The NHS cannot thrive in its mission without social care
NHS Ten Year plan is ambitious, as the adult social care green paper needs to be
The British Association of Social Workers are pleased to see the ambitious plans for preventative services, investment in mental health provision and enhancement of community services within the NHS Ten Year Plan.
We remain disappointed that the publication of the adult social care green paper has been further delayed given the fundamental impact of the current crisis upon individuals, carers and families.
In order to achieve the ambitions detailed in the plan, it is essential that the government provide adequate resources across social care and invest in the fundamental role of social work in promoting true wellbeing of individuals, families and communities.
In order to support the NHS to achieve the objectives within the ten-year plan, the government must address the current resource pressures within adult social care.
We are of the view that enough time has elapsed for a sector wide review to be undertaken into the application of the Care Act 2014 which should include an evaluation of how potential eligible needs are being reduced, how the criteria operates as a threshold, and how non-eligible needs are being addressed.
Increased funding and resource will support social care, but it also requires emphasis on the role of skilled practice, transparency about processes and decision making, capturing of need that is not met, and consideration about how eligibility is applied across the country.
We are pleased that the NHS Ten Year Plan includes acknowledgement of the role of both social and medical approaches in supporting individual’s wellbeing however it is essential parity is achieved between health wellbeing and social wellbeing.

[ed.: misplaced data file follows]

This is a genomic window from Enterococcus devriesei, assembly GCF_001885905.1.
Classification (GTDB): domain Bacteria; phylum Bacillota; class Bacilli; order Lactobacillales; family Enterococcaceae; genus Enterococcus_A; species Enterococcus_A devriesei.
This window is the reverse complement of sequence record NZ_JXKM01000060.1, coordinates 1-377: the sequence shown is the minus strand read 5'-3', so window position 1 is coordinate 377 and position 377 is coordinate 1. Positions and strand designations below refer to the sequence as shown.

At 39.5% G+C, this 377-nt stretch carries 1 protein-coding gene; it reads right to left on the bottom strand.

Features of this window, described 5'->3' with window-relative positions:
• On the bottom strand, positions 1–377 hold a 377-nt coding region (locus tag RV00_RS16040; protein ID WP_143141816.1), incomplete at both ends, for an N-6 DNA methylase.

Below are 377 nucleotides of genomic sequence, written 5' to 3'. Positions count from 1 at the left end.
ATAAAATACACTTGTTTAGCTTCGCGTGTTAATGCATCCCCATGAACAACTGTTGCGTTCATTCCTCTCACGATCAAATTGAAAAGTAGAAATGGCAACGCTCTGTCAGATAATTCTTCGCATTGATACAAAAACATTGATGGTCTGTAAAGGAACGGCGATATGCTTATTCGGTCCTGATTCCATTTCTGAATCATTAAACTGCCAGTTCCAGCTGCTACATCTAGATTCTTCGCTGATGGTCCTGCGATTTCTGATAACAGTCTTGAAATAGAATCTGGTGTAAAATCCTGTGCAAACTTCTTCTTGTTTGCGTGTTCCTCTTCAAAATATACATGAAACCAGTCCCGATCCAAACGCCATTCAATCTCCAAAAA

There is not currently a universally accepted definition of ‘wellbeing’ and BASW believes that this is necessary to ensure consistency and fair access to services.
It is hoped this will be addressed in the upcoming green paper and BASW strongly advocates for the use of the United Nations Definition of Independent Living to be used as the underpinning standard of wellbeing across health and social care.
It is essential that adult social care and the NHS work together towards achieving the objectives contained within the NHS ten-year plan.
It is necessary that the complex interplay between the NHS and Adult Social Care is fully understood in order to achieve any necessary or aspirational changes for the NHS and social care– we hope the green paper will sufficiently address these issues for the future.
BASW Chair, Gerry Nosowska, says: “The NHS cannot thrive in its mission without social care. It is time for equal recognition of health and social wellbeing by governments and the public.
“As the professional association for social workers, we want to work more closely with NHS partners so that social work can realise its full potential in promoting wellbeing in our communities, and we will continue to call for adequate resources and support for social workers.”